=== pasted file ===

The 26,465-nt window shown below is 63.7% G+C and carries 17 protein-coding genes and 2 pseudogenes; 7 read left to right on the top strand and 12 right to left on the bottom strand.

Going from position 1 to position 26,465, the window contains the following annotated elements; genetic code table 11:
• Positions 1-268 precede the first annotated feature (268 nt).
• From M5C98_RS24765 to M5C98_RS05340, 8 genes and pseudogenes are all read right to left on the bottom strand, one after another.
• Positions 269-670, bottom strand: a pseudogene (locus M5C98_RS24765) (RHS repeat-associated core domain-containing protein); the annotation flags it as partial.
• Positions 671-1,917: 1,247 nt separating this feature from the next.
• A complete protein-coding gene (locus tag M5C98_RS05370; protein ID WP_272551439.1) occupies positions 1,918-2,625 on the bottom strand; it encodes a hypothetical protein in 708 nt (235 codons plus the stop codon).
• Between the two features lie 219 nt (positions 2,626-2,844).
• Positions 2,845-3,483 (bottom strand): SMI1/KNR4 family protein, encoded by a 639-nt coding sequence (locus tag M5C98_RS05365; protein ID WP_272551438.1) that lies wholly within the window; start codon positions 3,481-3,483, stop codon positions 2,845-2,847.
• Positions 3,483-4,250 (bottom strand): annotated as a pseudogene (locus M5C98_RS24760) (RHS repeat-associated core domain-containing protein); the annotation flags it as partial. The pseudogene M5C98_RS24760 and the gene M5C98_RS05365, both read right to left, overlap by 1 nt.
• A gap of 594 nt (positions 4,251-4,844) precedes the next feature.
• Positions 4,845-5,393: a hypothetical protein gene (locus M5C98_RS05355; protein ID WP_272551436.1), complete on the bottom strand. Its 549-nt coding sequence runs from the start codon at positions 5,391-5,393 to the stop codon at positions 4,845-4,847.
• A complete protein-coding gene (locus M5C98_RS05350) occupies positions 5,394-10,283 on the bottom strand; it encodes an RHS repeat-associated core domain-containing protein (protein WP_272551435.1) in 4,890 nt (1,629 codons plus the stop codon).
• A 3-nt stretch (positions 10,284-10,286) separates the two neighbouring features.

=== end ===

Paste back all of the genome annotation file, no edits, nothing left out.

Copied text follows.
The 26,465-nt window shown below is 63.7% G+C and carries 17 protein-coding genes and 2 pseudogenes; 7 read left to right on the top strand and 12 right to left on the bottom strand.

Going from position 1 to position 26,465, the window contains the following annotated elements; genetic code table 11:
• Positions 1-268 precede the first annotated feature (268 nt).
• From M5C98_RS24765 to M5C98_RS05340, 8 genes and pseudogenes are all read right to left on the bottom strand, one after another.
• Positions 269-670, bottom strand: a pseudogene (locus M5C98_RS24765) (RHS repeat-associated core domain-containing protein); the annotation flags it as partial.
• Positions 671-1,917: 1,247 nt separating this feature from the next.
• A complete protein-coding gene (locus tag M5C98_RS05370; protein ID WP_272551439.1) occupies positions 1,918-2,625 on the bottom strand; it encodes a hypothetical protein in 708 nt (235 codons plus the stop codon).
• Between the two features lie 219 nt (positions 2,626-2,844).
• Positions 2,845-3,483 (bottom strand): SMI1/KNR4 family protein, encoded by a 639-nt coding sequence (locus tag M5C98_RS05365; protein ID WP_272551438.1) that lies wholly within the window; start codon positions 3,481-3,483, stop codon positions 2,845-2,847.
• Positions 3,483-4,250 (bottom strand): annotated as a pseudogene (locus M5C98_RS24760) (RHS repeat-associated core domain-containing protein); the annotation flags it as partial. The pseudogene M5C98_RS24760 and the gene M5C98_RS05365, both read right to left, overlap by 1 nt.
• A gap of 594 nt (positions 4,251-4,844) precedes the next feature.
• Positions 4,845-5,393: a hypothetical protein gene (locus M5C98_RS05355; protein ID WP_272551436.1), complete on the bottom strand. Its 549-nt coding sequence runs from the start codon at positions 5,391-5,393 to the stop codon at positions 4,845-4,847.
• A complete protein-coding gene (locus M5C98_RS05350) occupies positions 5,394-10,283 on the bottom strand; it encodes an RHS repeat-associated core domain-containing protein (protein WP_272551435.1) in 4,890 nt (1,629 codons plus the stop codon).
• A 3-nt stretch (positions 10,284-10,286) separates the two neighbouring features.